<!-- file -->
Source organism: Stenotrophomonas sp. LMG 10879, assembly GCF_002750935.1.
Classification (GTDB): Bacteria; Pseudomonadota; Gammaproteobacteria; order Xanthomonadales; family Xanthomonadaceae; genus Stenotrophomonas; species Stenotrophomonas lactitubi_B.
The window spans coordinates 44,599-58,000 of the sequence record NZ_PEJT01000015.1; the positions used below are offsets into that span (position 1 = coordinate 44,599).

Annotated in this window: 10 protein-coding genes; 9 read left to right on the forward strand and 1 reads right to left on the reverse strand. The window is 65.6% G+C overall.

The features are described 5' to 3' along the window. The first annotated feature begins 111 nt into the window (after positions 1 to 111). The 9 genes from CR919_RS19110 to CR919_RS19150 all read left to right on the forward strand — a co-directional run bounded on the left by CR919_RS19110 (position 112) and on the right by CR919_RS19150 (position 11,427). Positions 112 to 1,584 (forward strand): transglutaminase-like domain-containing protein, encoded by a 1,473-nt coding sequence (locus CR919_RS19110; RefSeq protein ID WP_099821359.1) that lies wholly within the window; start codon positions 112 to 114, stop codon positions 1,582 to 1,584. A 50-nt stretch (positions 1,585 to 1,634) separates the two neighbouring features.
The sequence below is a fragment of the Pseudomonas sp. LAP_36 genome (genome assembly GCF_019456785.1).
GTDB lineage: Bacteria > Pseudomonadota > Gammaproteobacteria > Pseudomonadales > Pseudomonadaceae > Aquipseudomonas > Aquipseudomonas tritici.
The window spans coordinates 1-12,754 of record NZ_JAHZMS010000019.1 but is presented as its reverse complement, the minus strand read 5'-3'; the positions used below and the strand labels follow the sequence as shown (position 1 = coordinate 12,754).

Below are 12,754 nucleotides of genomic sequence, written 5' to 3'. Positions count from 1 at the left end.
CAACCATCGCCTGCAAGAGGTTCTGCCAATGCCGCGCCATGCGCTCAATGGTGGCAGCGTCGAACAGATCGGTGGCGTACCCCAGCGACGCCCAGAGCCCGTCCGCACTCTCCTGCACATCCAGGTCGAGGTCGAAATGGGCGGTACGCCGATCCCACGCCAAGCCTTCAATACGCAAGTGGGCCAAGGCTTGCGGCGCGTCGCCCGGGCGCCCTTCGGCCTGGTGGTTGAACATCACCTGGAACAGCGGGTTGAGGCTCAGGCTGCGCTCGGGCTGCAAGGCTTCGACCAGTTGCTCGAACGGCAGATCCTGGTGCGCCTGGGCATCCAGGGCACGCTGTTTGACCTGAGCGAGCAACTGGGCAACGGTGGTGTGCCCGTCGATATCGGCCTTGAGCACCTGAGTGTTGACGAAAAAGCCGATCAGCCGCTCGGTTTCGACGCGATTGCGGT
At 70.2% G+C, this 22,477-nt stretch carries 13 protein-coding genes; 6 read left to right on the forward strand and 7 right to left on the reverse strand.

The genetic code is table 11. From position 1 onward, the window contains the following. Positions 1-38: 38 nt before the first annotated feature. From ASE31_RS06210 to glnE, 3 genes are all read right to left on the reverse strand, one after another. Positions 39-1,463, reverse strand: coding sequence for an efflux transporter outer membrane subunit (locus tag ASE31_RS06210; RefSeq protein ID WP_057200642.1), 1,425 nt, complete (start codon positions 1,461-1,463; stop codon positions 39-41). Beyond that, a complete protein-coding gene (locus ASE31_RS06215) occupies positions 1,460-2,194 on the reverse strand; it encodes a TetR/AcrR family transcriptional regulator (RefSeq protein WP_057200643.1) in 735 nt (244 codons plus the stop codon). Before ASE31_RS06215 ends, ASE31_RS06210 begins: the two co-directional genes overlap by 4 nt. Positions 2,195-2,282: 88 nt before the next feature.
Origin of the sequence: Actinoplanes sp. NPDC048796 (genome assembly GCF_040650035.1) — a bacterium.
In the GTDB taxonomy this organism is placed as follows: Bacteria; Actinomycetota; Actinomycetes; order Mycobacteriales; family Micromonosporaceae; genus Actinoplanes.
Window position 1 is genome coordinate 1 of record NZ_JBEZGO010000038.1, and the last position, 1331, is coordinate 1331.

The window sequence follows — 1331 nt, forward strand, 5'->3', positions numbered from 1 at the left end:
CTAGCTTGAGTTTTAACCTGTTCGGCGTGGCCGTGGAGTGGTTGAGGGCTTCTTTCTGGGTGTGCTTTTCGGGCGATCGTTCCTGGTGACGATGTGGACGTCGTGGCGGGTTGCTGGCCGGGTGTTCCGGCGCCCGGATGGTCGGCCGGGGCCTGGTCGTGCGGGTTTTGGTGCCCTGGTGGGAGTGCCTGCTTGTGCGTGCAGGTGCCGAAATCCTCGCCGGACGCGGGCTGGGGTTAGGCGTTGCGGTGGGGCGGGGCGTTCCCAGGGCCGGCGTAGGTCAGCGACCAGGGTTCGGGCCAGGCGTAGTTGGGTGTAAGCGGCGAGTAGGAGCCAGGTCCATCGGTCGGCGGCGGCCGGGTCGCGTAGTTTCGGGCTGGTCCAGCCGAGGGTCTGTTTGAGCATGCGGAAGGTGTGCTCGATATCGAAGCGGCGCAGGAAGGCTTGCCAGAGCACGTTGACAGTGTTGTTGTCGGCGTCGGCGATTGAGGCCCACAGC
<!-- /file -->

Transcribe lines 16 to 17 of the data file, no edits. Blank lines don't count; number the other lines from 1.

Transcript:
The window sequence follows — 1331 nt, forward strand, 5'->3', positions numbered from 1 at the left end:
CTAGCTTGAGTTTTAACCTGTTCGGCGTGGCCGTGGAGTGGTTGAGGGCTTCTTTCTGGGTGTGCTTTTCGGGCGATCGTTCCTGGTGACGATGTGGACGTCGTGGCGGGTTGCTGGCCGGGTGTTCCGGCGCCCGGATGGTCGGCCGGGGCCTGGTCGTGCGGGTTTTGGTGCCCTGGTGGGAGTGCCTGCTTGTGCGTGCAGGTGCCGAAATCCTCGCCGGACGCGGGCTGGGGTTAGGCGTTGCGGTGGGGCGGGGCGTTCCCAGGGCCGGCGTAGGTCAGCGACCAGGGTTCGGGCCAGGCGTAGTTGGGTGTAAGCGGCGAGTAGGAGCCAGGTCCATCGGTCGGCGGCGGCCGGGTCGCGTAGTTTCGGGCTGGTCCAGCCGAGGGTCTGTTTGAGCATGCGGAAGGTGTGCTCGATATCGAAGCGGCGCAGGAAGGCTTGCCAGAGCACGTTGACAGTGTTGTTGTCGGCGTCGGCGATTGAGGCCCACAGC